The boldness and capacity for independent articulation and the unity revealed by the organizations of the Bolivian working class had united the Bolivian nation around democracy. A general strike articulated around very concrete demands managed to divide and defeat the military coup of October 1970, which pointed to a new path for the Bolivian nation. A new military action started in the city of Santa Cruz on the 19th and ended on the 23rd of August 1971 in La Paz – with the support of the Brazilian dictatorship and the US – interrupted this democratic, workers and popular movement in full ascension.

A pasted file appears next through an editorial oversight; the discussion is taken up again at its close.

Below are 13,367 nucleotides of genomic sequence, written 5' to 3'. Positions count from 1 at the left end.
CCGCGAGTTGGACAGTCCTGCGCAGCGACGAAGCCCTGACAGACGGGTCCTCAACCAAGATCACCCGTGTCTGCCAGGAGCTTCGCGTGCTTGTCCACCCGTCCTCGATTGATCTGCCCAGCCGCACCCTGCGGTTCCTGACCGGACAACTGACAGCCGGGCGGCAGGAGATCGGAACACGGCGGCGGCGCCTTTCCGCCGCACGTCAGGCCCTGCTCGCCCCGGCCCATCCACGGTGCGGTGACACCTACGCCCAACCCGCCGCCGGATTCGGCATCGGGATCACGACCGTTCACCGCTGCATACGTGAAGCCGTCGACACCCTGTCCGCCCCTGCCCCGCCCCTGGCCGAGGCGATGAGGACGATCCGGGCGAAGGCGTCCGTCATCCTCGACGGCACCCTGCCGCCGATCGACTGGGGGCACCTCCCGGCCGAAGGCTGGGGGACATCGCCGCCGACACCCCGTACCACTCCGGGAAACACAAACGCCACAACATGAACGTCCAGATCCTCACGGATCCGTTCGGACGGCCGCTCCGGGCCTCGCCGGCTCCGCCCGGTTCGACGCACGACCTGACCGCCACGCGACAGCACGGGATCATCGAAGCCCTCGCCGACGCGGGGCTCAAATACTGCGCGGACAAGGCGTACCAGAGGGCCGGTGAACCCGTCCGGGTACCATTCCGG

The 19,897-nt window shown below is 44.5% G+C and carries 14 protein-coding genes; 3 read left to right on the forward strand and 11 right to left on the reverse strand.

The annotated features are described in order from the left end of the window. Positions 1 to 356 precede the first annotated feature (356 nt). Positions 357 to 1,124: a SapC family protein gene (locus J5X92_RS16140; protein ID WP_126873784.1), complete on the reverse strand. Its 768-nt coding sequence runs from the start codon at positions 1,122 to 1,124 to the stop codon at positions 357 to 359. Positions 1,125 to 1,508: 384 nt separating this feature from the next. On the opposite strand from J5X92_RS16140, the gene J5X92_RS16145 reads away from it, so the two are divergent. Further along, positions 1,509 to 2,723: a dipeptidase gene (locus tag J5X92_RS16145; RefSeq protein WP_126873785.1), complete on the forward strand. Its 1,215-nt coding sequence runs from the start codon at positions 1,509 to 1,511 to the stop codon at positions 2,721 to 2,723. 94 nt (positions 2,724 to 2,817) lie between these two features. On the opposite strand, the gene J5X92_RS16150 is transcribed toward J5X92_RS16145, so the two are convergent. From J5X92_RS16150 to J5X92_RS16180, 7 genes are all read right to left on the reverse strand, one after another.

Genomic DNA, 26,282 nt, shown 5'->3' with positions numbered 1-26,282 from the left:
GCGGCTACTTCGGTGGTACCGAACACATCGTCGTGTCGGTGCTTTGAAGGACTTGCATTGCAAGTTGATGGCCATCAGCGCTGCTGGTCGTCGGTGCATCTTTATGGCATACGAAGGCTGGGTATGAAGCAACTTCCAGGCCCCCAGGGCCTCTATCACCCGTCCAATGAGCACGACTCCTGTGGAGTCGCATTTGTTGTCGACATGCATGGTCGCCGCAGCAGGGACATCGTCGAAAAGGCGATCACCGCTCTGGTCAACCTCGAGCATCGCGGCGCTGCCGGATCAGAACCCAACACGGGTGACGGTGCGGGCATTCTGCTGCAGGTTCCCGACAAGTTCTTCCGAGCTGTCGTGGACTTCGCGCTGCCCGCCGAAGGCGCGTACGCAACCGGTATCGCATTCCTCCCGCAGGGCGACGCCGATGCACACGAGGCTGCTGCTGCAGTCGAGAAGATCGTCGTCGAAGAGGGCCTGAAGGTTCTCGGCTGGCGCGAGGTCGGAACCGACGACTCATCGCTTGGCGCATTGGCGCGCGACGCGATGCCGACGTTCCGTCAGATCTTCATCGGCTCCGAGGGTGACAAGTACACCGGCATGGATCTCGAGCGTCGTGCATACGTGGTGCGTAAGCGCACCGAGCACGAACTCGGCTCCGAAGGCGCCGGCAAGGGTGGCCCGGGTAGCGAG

*Everaldo de Oliveira Andrade is a professor at the Department of History at FFLCH-USP. Author, among other books, of Bolivia: democracy and revolution. The Commune of La Paz, 1971 (Avenue).